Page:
Unfortunately, we do not know how or when Kilburn developed an interest in photography—or who trained him. That said, from early 1847 he became one of the few licensed Daguerreotypists working in London.25Presumably, Kilburn negotiated a licence with Richard Beard (who purchased the English rights to Daguerre’s patent in the early 1840s). Note that John Hannavy’s brief entry upon Kilburn in the Encyclopedia of nineteenth-century photography, Vol. I (A-I), New York, 2007, p. 797 claims that he was working as a photographer ‘before’ 1846 but no evidence is adduced to this effect; the earliest documentary reference to Kilburn’s photographic enterprise that I’ve located is an advertisement published in the Morning Post on 10 February 1847. It’s also clear that Kilburn rapidly became an accomplished practitioner, garnering Royal patronage within a couple of months of commencing operations at 234 Regent Street. Initially, Kilburn specialised in portraits colour-tinted by the French miniaturist Léon Mansion (André Léon Larue) who had provided the same service to Antoine Claudet, one the earliest commercial photographers in Britain.26For Kilburn and Mansion see Standard, 17 February 1847, p. 3; for Mansion see Laura Claudet, ‘Colouring by hand’ in John Hannavy ed. Encyclopedia of nineteenth-century photography, Vol, I (A-I), New York, 2008, pp. 322–24. Figure 4, a portrait of Prince Albert taken in 1848, is a good example of Kilburn and Mansion’s collaborative work. Securing Royal patronage so quickly likely was of great benefit to Kilburn’s early career and, ultimately, his clients included the renowned Swedish soprano Jenny Lind, prominent politicians such as Richard Cobden and Benjamin Disraeli, and other famous Victorians such as Florence Nightingale and Charles Dickens.27Numerous digitised portraits by (or after) Kilburn can be found in the National Gallery Collection; see also Wooters, ‘Daguerreotype portraits by William E. Kilburn’. William’s elder brother Douglas (1811–71) also became a pioneer photographer in the Australian colonies, commencing operations in Melbourne soon after William opened his first London studio.28Argus, 20 August 1847, p. 3. Douglas and his younger brother Charles originally appear to have emigrated in 1840. South Australian Register, 25 April 1840, p. 4. Charles later returned to England but Douglas settled in Australia; in addition to his photographic work he was a magistrate and (briefly) a member of the Tasmanian parliament. Later operating from 222 Regent Street, in 1861 William was still styling himself ‘Photographer to the Queen’ but he also had other business interests and, by the end of the decade, he had retired to the Isle of Wight where he died in 1891.29Hampshire Advertiser, 19 December 1891, p. 4; Household of William Kilburn, 1861, 1871, 1881 and 1891 Censuses. In the 1871 census Kilburn described himself as a ‘Retired merchant’ and in 1881 a ‘Retired Merchant E. India’. His partnership with his brother Henry and William Kershaw in the family firm Norton, Kilburn and Co., East India Brokers, was dissolved in December 1859 (London Gazette, 3 January 1860, p. 16). A later business partnership with John Wilson (trading as John Wilson and Sons, Linen Warehousemen), was dissolved in February 1871 (London Gazette, 7 April 1871, p. 1819).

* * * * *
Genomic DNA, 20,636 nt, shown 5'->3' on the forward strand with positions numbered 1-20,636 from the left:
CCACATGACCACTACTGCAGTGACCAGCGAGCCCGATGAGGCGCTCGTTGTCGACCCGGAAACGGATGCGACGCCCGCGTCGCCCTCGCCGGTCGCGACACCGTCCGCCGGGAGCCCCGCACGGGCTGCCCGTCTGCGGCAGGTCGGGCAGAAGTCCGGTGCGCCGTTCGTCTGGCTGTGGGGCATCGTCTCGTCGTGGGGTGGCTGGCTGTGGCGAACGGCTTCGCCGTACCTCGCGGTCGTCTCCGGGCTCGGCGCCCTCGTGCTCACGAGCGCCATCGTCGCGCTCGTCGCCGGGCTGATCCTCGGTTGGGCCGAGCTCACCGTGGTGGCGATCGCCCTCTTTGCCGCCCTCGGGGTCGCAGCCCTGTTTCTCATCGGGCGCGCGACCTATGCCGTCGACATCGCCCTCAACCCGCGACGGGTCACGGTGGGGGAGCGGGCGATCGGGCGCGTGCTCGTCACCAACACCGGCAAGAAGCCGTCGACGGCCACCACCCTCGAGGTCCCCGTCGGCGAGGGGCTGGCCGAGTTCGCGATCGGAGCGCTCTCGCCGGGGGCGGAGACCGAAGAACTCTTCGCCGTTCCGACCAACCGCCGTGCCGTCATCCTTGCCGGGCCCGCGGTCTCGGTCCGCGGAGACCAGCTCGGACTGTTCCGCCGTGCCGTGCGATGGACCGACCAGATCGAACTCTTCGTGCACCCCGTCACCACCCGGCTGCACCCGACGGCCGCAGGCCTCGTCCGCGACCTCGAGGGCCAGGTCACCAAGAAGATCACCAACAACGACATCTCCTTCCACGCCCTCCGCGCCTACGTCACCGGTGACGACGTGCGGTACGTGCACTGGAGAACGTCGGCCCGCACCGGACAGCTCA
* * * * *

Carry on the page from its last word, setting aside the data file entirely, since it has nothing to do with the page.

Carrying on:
Given that Victoria, Albert and their children variously sat for Kilburn a number of times between 1847 and about 1852, why did this relationship come to an end? A speculative answer lies in the Queen’s increasingly ambivalent (and even somewhat troubled) attitude to being photographed by the early 1850s. Kilburn first photographed the Royal family at Buckingham Palace on 22 April 1847.30Entry dated 22 April 1847, Queen Victoria’s Journals (Princess Beatrice’s copies), Vol. 23, p. 122, Royal Archives, Bodleian Libraries & Proquest digital version. Despite utilising the Palace green house to make the most of a clear Spring day, he was unable to successfully capture Victoria and Albert’s relatively young children; on the other hand, Victoria found her likeness ‘very successful’ and, a few months later. Kilburn claimed to have been appointed ‘Photographist to Her Majesty and His Royal Highness Prince Albert’.31Entry dated 22 April 1847, Queen Victoria’s Journals (Princess Beatrice’s copies), Vol. 23, p. 122, Royal Archives, Bodleian Libraries & Proquest digital version; John Bull, 5 June 1847, p. 360; Times, 9 June 1847, p. 9; Wooters, ‘Daguerreotype Portraits by William E. Kilburn’, p. 21. By early 1852, however, Victoria had become overtly self-conscious about her appearance, describing her likeness in one Kilburn family portrait taken at Windsor Castle in February 1852 as ‘horrid’ (as can be seen from the surviving Daguerreotype, she also seems to have erased her face from the offending image).32Entry dated 17 January 1852, Queen Victoria’s Journals (Princess Beatrice’s copies), Vol. 33, p. 33, Royal Archives, Bodleian Libraries & Proquest digital version. Further, in two roughly contemporaneous Kilburn portraits, also of the monarch and her five eldest children, Victoria completely obscured her face in a most unconventional manner by posing in profile while wearing a bonnet. The Queen’s plainly unsettled relationship with the camera c. 1852 perhaps explains why Kilburn seems to have disappeared from Royal orbit at about this time.